Mercury absorbed by sponge created using nanotechnology

Heavy metal pollution is a real problem in water but a sponge-like material may be the answer.

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Ke Xu, graduate student, CFANSFrom left to right, graduate student Snober Ahmed, Professor Abdennour Abbas and graduate student John Brockgreitens. Ahmed worked on the mercury sponge while Brockgreitens is working on expanding the concept to other pollutants.

Scientists have developed a sponge with outstanding mercury absorption properties that works in seconds to clean contaminated water.

The sponge material has been created with the application of nanotechnology and researchers said mercury contaminations can be removed from water supplies and lakes in fewer than five seconds, or around five minutes for industrial wastewater.

Ke Xu, graduate student, CFANSAfter modification with nanotechnology, this sponge captures mercury and kills microbes.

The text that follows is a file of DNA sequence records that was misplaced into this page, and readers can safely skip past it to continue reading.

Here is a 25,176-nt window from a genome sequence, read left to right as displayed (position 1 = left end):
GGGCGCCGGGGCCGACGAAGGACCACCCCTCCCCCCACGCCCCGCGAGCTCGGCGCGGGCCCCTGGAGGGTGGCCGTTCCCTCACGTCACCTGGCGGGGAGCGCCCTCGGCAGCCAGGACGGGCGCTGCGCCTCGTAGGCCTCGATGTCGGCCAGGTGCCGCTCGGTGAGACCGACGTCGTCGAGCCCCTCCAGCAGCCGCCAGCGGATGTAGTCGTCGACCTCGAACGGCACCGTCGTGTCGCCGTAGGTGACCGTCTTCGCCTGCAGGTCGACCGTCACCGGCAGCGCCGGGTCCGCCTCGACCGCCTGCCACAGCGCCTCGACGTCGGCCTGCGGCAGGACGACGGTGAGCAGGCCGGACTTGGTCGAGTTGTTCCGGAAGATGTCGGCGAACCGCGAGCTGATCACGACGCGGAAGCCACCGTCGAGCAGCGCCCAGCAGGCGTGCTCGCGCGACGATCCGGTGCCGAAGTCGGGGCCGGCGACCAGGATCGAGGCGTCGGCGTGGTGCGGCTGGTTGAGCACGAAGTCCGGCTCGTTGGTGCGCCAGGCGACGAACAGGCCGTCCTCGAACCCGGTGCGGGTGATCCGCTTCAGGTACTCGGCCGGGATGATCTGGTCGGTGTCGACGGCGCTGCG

The sponge, which also kills bacterial and fungal microbes, converts the mercury into a non-toxic complex so it can be disposed of in a landfill after use.

The project was led by Professor Abdennour Abbas University of Minnesota College of Food, Agricultural and Natural Sciences (CFANS).

The material is of particular interest to the state of Minnesota where over two thirds of the water on Minnesota’s 2004 Impaired Waters List are impaired because of mercury contamination ranging from 0.27 to 12.43 ng/L (the EPA limit is 2 ng/L).

The team said that in addition to improving air and water quality, aquatic life and public health, the technology could have an impact on influencing new regulations.

In 2015, EPA Mercury and Air Toxics Standards regulation estimated a cost of around of £7.6billion ($9.6 billion) annually by 2020. The technology has the potential to bring this cost down and help the industry meet regulatory requirements.

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